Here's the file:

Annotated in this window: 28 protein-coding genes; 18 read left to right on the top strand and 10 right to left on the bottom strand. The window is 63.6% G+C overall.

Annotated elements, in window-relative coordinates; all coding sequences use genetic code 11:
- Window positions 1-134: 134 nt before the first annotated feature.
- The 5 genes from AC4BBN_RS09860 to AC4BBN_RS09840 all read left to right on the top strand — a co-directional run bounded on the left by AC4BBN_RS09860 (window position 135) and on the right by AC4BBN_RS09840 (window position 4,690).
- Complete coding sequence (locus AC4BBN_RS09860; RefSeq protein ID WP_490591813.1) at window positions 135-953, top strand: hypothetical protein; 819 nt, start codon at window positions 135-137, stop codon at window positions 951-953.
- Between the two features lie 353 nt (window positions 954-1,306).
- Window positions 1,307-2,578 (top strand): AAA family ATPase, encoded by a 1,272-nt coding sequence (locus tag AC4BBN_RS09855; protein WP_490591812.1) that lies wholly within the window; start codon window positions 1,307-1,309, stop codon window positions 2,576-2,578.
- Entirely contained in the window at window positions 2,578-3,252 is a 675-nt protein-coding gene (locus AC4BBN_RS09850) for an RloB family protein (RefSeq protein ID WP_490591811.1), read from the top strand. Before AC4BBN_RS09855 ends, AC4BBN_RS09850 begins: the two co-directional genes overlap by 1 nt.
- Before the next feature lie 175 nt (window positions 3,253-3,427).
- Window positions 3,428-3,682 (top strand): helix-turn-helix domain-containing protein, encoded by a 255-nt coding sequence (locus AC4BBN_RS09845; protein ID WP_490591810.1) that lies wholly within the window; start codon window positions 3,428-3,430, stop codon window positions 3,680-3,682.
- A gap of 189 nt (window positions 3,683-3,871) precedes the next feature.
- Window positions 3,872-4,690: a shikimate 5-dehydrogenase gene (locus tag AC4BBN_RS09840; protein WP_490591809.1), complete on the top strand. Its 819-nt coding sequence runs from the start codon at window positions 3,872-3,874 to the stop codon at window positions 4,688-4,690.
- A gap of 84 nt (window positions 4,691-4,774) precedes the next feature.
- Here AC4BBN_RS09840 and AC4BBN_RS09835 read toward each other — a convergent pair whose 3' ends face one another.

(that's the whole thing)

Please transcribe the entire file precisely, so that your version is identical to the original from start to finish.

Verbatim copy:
Annotated in this window: 28 protein-coding genes; 18 read left to right on the top strand and 10 right to left on the bottom strand. The window is 63.6% G+C overall.

Annotated elements, in window-relative coordinates; all coding sequences use genetic code 11:
- Window positions 1-134: 134 nt before the first annotated feature.
- The 5 genes from AC4BBN_RS09860 to AC4BBN_RS09840 all read left to right on the top strand — a co-directional run bounded on the left by AC4BBN_RS09860 (window position 135) and on the right by AC4BBN_RS09840 (window position 4,690).
- Complete coding sequence (locus AC4BBN_RS09860; RefSeq protein ID WP_490591813.1) at window positions 135-953, top strand: hypothetical protein; 819 nt, start codon at window positions 135-137, stop codon at window positions 951-953.
- Between the two features lie 353 nt (window positions 954-1,306).
- Window positions 1,307-2,578 (top strand): AAA family ATPase, encoded by a 1,272-nt coding sequence (locus tag AC4BBN_RS09855; protein WP_490591812.1) that lies wholly within the window; start codon window positions 1,307-1,309, stop codon window positions 2,576-2,578.
- Entirely contained in the window at window positions 2,578-3,252 is a 675-nt protein-coding gene (locus AC4BBN_RS09850) for an RloB family protein (RefSeq protein ID WP_490591811.1), read from the top strand. Before AC4BBN_RS09855 ends, AC4BBN_RS09850 begins: the two co-directional genes overlap by 1 nt.
- Before the next feature lie 175 nt (window positions 3,253-3,427).
- Window positions 3,428-3,682 (top strand): helix-turn-helix domain-containing protein, encoded by a 255-nt coding sequence (locus AC4BBN_RS09845; protein ID WP_490591810.1) that lies wholly within the window; start codon window positions 3,428-3,430, stop codon window positions 3,680-3,682.
- A gap of 189 nt (window positions 3,683-3,871) precedes the next feature.
- Window positions 3,872-4,690: a shikimate 5-dehydrogenase gene (locus tag AC4BBN_RS09840; protein WP_490591809.1), complete on the top strand. Its 819-nt coding sequence runs from the start codon at window positions 3,872-3,874 to the stop codon at window positions 4,688-4,690.
- A gap of 84 nt (window positions 4,691-4,774) precedes the next feature.
- Here AC4BBN_RS09840 and AC4BBN_RS09835 read toward each other — a convergent pair whose 3' ends face one another.